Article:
Lawrence Burning


Missourians can’t help it. They keep tearing Lawrence down. Apologies to the good people of Lawrence, Kansas — both of them — but there’s bad blood between them and us. You know most of the story: The Civil War really began along the border between Missouri and Kansas, long before the first shots rang out at Fort Sumter.

During that border conflict, Missourians torched Lawrence twice. But a third attack on Lawrence happened on Missouri soil.

Missourians first burned Lawrence in 1856 during the Bleeding Kansas conflict. Jesse James was only 8 years old, so it’s doubtful his mom let him make the trip. Seven years later, Jesse likely missed the second burning of Lawrence, too. But brother Frank James was there, along with William Quantrill, Bloody Bill Anderson, Archie Clement and a cadre of Bushwhackers.

The movie “Ride with the Devil” wasn’t the first celluloid treatment of the 1863 burning of Lawrence. But director Ang Lee’s movie was the first to use an old abandoned Missouri town as the movie set. Lee found the perfect torchable town in Old Pattonsburg, Missouri, a town so ravaged by floods that the inhabitants moved out of the Grand River valley, up the hill and established a new Pattonsburg. Left behind, venerable old brick buildings — a church, a post office and mercantile stores all stood empty along Old Pattonsburg’s Main Street.

With Hollywood skill, Lee transformed the old ghost town, made it look like Lawrence, and torched it again. Lee’s circus of actors and technicians and trailers added a cash infusion to the local economy. Motel rooms sold out for weeks as movie crews spent money in local stores on food and booze and gas and stuff.

After Lee’s movie, folks were excited that a burgeoning movie industry might take a foothold in this old ghost town, which could be dressed up to look like Anytown Main Street from the 1850s to the 1950s.

With low overhead that could compete with the Canadian film industry, the town was poised to nickname itself Movie Set, Missouri. Instead, local authorities finished off what Bushwhacker actors had left standing. After Lee’s carnival left the old ghost town, locals razed the solid old buildings on Main Street. They just tore them down. According to more than one source, the county couldn’t afford liability insurance. Plus, law enforcement authorities worried that kids would party in the empty streets and buildings. Legitimate concerns.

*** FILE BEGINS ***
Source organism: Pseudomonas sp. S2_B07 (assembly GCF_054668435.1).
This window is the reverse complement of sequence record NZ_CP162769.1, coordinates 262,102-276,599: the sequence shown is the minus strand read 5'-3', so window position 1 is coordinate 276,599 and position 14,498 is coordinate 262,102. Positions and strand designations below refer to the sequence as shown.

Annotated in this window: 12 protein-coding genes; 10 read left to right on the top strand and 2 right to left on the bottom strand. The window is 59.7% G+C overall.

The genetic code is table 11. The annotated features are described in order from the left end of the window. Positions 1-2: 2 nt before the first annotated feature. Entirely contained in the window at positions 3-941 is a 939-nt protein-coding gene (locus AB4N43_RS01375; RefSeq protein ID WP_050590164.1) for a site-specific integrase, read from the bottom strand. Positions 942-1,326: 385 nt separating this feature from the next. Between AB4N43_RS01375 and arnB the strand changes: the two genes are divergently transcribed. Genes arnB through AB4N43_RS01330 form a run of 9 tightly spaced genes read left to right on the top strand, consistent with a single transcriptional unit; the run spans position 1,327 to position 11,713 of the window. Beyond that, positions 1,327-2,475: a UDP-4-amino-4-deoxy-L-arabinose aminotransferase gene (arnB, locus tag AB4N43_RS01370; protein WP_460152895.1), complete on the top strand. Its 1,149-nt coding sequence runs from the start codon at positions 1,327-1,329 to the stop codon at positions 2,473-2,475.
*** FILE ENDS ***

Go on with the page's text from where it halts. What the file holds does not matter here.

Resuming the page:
But with one big movie under its belt, Old Pattonsburg had street cred. It could have provided the small-town backdrop for movies about any era from Twain to Truman. Film a movie on the lot once every ten years, and you could reap enough income for liability insurance, two deputies to chase out the vagrants, and enough money left over to pay a few teachers’ salaries.

It was a forfeiture of forward thinking. Maybe if Old Pattonsburg had survived, it could have been transformed to look like St. Joseph for Mizzou alum Brad Pitt’s 2007 movie “The Assassination of Jesse James by the Coward Robert Ford.” Instead, Pitt’s movie was filmed in Canada.

Kansans had the last laugh. They rebuilt Lawrence. Old Pattonsburg bit the dust.
Rest in peace, Old Pattonsburg. You went out in a blaze of glory.

Excerpted from John Robinson’s third book, “Pioneers Need Pants,” to be published this year.

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